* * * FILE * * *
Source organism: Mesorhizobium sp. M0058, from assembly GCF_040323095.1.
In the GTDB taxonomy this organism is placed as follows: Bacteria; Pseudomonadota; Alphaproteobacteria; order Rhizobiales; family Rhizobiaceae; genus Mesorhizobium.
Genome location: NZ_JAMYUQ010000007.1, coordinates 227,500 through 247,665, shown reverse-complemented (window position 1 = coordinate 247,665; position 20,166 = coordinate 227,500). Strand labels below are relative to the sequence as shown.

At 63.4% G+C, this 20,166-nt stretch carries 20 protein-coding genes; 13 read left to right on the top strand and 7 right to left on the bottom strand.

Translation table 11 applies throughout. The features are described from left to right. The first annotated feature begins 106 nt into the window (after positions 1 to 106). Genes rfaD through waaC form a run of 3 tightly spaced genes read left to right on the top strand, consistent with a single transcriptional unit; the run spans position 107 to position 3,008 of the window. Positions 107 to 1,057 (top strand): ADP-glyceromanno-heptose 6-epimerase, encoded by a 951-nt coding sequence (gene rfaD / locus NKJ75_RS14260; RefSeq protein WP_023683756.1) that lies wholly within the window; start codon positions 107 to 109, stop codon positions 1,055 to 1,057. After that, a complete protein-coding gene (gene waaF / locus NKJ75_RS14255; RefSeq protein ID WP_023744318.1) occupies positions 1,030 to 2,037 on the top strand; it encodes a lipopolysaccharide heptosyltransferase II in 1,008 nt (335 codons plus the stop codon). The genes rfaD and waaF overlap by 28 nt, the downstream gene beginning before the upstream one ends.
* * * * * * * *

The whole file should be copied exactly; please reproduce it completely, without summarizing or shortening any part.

Source organism: Mesorhizobium sp. M0058, from assembly GCF_040323095.1.
In the GTDB taxonomy this organism is placed as follows: Bacteria; Pseudomonadota; Alphaproteobacteria; order Rhizobiales; family Rhizobiaceae; genus Mesorhizobium.
Genome location: NZ_JAMYUQ010000007.1, coordinates 227,500 through 247,665, shown reverse-complemented (window position 1 = coordinate 247,665; position 20,166 = coordinate 227,500). Strand labels below are relative to the sequence as shown.

At 63.4% G+C, this 20,166-nt stretch carries 20 protein-coding genes; 13 read left to right on the top strand and 7 right to left on the bottom strand.

Translation table 11 applies throughout. The features are described from left to right. The first annotated feature begins 106 nt into the window (after positions 1 to 106). Genes rfaD through waaC form a run of 3 tightly spaced genes read left to right on the top strand, consistent with a single transcriptional unit; the run spans position 107 to position 3,008 of the window. Positions 107 to 1,057 (top strand): ADP-glyceromanno-heptose 6-epimerase, encoded by a 951-nt coding sequence (gene rfaD / locus NKJ75_RS14260; RefSeq protein WP_023683756.1) that lies wholly within the window; start codon positions 107 to 109, stop codon positions 1,055 to 1,057. After that, a complete protein-coding gene (gene waaF / locus NKJ75_RS14255; RefSeq protein ID WP_023744318.1) occupies positions 1,030 to 2,037 on the top strand; it encodes a lipopolysaccharide heptosyltransferase II in 1,008 nt (335 codons plus the stop codon). The genes rfaD and waaF overlap by 28 nt, the downstream gene beginning before the upstream one ends.